published Wednesday, February 9th, 2011

Accused Catoosa judge says he won't step down

A Catoosa County judge, who is being accused by a state agency of using drugs and threatening co-workers, says he will fight the charges.

"I'm not stepping down," said Magistrate Anthony Peters. "I'm going to fight it to the fullest because I've done nothing wrong."

According to court documents, the Georgia Judicial Qualifications Commission is accusing Peters of using marijuana for several months, manipulating his position for family members and pointing a gun at himself and threatening another judge by saying, "I'm not scared. Are you?"

The formal charges that accuse Peters of 13 violations of the judicial code of conduct Tuesday were filed in the Georgia Supreme Court.

Peters has not returned to work since he was hauled out of the Catoosa County Courthouse in handcuffs in June when he and his boss, Chief Magistrate Donald "Sonny" Caldwell, got into a heated argument.

Peters claimed the argument occurred after he told Caldwell that he had filed a complaint against the senior judge with the Judicial Qualifications Commission, which investigates complaints against judges.

Peters' complaint raised questions about Caldwell's campaign finances and alleged misuse of county time.

Caldwell said Tuesday that the judicial commission investigated him, but dismissed the allegations in December.

Among the complaints against Peters are accusations that he did not follow Caldwell's orders and made derogatory comments against the senior judge, including calling him "spineless."

According to the court documents, Peters was also using marijuana weekly from April to July 2010.

He is also being accused of threatening a Catoosa County sheriff's deputy who made a complaint about Magistrate Court and also is accused of yelling an obscenity out the window of a Ringgold, Ga., business at a local resident.

Peters declined to comment about the individual charges, saying he said he hasn't been served the court documents.

After Peters is served, his attorney, Chris Townley, has 30 days to send a written response, said judicial commission Director Jeff Davis. Peters' public hearing on the complaint will be held in late March or early April, he said.

Peters also has a pending criminal case on charges of criminal trespassing and disorderly conduct stemming from the June incident with Caldwell at the courthouse.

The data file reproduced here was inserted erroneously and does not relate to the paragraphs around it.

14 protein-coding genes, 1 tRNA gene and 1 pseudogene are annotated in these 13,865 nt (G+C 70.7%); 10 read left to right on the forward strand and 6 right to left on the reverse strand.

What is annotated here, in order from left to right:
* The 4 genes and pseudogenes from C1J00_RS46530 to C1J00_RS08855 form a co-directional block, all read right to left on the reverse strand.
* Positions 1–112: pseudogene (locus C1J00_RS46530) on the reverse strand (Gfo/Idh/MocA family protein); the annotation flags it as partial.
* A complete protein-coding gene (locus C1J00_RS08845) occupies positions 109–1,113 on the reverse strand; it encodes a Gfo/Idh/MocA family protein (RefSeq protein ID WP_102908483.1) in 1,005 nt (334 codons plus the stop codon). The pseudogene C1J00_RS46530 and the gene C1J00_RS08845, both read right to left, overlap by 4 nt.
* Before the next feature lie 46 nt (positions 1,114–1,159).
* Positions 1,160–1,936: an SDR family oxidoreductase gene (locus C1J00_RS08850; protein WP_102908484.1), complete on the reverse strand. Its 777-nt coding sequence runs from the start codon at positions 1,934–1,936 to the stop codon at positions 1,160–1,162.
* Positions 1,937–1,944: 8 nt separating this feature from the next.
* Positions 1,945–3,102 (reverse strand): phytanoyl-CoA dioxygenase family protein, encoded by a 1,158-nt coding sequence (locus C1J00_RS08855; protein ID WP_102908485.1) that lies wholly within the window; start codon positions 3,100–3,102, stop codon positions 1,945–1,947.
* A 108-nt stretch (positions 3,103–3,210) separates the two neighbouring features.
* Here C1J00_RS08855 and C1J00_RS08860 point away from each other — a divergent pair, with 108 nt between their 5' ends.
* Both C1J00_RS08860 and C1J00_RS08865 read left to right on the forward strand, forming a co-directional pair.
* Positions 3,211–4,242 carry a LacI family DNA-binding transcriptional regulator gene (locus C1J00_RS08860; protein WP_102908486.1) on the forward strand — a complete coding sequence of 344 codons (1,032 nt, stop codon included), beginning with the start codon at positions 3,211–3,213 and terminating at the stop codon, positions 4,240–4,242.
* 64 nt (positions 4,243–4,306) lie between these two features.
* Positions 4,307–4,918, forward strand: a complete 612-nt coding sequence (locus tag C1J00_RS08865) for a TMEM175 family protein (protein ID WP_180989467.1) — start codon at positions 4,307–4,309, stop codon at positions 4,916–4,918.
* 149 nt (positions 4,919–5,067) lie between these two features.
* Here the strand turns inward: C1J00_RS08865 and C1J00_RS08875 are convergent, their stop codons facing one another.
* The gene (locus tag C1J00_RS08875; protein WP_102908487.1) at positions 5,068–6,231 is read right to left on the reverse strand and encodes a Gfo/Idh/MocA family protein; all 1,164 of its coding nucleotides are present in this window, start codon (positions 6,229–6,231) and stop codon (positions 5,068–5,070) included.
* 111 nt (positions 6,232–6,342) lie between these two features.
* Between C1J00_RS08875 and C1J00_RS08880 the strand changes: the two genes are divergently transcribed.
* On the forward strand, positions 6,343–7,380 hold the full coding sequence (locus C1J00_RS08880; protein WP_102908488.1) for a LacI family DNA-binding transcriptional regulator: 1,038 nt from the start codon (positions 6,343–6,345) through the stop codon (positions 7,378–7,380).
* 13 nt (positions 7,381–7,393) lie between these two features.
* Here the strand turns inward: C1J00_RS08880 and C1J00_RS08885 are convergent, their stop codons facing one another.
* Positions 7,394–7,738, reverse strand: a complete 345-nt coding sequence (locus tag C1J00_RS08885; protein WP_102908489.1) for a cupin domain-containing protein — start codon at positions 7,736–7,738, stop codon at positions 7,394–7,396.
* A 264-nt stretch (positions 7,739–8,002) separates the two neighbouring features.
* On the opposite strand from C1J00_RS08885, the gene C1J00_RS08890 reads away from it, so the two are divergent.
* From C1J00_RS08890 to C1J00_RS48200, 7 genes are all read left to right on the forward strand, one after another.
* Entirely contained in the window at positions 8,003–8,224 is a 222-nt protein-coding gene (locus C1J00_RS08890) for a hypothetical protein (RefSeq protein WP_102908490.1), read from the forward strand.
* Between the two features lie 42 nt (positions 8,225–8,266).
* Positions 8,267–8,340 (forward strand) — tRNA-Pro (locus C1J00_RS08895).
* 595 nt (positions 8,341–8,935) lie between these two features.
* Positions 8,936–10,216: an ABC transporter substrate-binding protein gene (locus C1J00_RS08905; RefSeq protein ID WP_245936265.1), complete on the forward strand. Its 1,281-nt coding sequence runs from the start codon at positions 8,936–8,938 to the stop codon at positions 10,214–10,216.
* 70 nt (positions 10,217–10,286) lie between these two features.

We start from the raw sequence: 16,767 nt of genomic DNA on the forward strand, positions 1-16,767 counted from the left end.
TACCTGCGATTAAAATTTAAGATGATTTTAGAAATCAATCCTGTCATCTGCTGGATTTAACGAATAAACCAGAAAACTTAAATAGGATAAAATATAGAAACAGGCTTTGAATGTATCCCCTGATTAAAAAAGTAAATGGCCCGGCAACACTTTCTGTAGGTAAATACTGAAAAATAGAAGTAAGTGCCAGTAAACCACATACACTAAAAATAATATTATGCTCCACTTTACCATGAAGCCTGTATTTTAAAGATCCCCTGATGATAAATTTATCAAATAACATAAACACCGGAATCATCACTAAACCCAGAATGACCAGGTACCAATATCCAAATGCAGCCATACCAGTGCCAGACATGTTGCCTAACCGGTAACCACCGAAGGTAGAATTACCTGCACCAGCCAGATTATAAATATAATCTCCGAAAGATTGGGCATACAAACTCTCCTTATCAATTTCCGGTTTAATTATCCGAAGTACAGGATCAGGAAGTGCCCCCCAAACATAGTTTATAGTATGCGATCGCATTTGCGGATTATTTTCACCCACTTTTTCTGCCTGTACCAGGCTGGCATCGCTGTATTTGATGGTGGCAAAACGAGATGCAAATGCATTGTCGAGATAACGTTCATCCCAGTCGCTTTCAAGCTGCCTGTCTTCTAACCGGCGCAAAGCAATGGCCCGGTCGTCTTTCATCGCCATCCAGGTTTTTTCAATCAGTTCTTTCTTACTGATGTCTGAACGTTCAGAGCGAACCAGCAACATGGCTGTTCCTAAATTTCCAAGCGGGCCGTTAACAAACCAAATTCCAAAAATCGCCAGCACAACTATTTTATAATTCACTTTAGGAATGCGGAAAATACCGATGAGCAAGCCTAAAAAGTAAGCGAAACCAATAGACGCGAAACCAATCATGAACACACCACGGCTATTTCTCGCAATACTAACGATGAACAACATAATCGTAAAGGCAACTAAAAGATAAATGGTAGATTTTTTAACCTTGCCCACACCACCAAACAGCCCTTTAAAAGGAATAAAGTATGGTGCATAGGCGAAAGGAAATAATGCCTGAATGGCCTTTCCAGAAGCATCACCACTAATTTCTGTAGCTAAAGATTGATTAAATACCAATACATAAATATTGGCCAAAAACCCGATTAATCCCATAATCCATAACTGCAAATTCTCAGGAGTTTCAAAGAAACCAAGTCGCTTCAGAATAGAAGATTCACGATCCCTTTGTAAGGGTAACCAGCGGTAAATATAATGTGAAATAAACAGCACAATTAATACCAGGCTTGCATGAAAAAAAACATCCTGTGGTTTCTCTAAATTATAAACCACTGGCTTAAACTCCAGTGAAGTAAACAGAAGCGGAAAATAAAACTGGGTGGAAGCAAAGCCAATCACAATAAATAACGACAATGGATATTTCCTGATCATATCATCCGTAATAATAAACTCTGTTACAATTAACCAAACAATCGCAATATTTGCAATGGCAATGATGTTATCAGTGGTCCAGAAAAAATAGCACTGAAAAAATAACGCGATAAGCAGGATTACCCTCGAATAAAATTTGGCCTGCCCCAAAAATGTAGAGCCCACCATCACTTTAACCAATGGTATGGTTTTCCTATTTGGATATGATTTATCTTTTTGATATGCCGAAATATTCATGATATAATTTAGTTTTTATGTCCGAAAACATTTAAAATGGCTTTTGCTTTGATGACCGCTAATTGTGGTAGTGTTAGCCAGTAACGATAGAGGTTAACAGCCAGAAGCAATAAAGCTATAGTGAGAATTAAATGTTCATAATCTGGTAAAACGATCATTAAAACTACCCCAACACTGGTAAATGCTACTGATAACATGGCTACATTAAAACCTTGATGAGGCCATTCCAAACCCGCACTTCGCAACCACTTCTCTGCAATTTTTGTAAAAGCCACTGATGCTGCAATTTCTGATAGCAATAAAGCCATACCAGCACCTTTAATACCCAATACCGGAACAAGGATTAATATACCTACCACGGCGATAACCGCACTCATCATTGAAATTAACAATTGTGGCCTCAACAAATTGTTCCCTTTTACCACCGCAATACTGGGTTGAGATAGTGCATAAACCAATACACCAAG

Conasauga Judicial Circuit District Attorney Kermit McManus said he will wait until after Peters' hearing to decide if he will prosecute the criminal case.

Even though Peters hasn't been allowed back to work since June, he must be paid his full salary, under state law. Catoosa County officials said Tuesday they weren't sure if they could stop paying Peters now that the judicial commission has filed formal complaints.

about Joy Lukachick...

Joy Lukachick is the city government reporter for the Chattanooga Times Free Press Since 2009, she's covered breaking news, high-profile trials, stories of lost lives and of regained hope and done investigative work. Raised near the Bayou, Joy’s hometown is along the outskirts of Baton Rouge, La. She has a bachelor’s degree in mass communication from Louisiana State University. While at LSU, Joy was a staff writer for the Daily Reveille. When Joy isn't chasing ...

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cannonball said...

Another black eye for the north georgia justice system.

February 9, 2011 at 6 a.m.
dao1980 said...

Yeah, no joke, how hard is it to say "pee in this here cup, and we'll get this one off the table right now".

I guess those who wield the law like some mighty axe of destruction, are far removed from the duty to abide by it.

February 9, 2011 at 9:34 a.m.
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